Leaders of Poipet Homeless Families in Hiding

Leaders of a group of 250 families forcibly evicted in Poipet were in hiding Thursday, as commune officials and rights groups ap­pealed to provincial authorities to assist the hundreds of people left homeless after Tuesday’s eviction.

In the wake of the court-or­dered eviction—the resolution to a 5-year-old dispute over five hectares of land owned by Mini­ster of Rural Development Lu Laysreng—village representatives said they were hiding in the homes of friends and relatives, fearing arrest for their part in a Tuesday protest against police.

Authorities arrested Var Oeun, a village representative, while he set up a loudspeaker system during the protest. On Wednesday, villagers said they did not know his whereabouts.

“I don’t know where my brother is,” said Var Sam On, elder brother Var Oeun. “I am worried for my security, and for the five other representatives. I do not go out in public because I was told we would be arrested.”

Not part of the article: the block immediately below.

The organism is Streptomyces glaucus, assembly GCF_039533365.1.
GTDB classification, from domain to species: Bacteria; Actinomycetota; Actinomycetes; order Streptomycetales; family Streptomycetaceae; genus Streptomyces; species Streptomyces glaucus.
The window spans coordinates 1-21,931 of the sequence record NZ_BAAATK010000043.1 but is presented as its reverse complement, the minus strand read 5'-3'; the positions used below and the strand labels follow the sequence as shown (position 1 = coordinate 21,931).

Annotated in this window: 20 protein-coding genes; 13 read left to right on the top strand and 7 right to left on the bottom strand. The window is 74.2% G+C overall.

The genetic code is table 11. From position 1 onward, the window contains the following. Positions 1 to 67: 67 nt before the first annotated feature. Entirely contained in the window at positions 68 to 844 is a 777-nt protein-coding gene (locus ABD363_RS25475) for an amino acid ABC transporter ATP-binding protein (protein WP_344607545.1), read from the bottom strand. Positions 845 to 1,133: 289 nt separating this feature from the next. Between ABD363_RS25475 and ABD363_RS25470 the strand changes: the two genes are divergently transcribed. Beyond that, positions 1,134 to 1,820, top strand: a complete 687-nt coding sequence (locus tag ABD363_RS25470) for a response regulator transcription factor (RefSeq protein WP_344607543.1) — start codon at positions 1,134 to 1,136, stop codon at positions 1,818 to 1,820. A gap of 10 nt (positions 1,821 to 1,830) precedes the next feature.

Var Oeun was sent to Banteay Meanchey provincial court, O’Chrou district police chief Nuth Ly said. “I do not know what he was do­ing, but he was arrested according to the court’s warrant,” he added.

By Thursday, about 70 percent of the villagers’ houses had been destroyed. Poipet commune officials and representatives of about 30 aid organizations met Tuesday and Wednesday to discuss ways to assist the displaced residents, commune chief Hay Nem Heng said.

“We, on behalf of the Poipet commune, appealed to the pro­vincial governor, Banteay Mean­chey court and legislative institutions to temporarily postpone the court’s verdict, because people have no refuge from the rain, no food and their health is not good,” Hay Nem Heng said.

Lu Laysreng did not answer repeated calls for comment Thursday.

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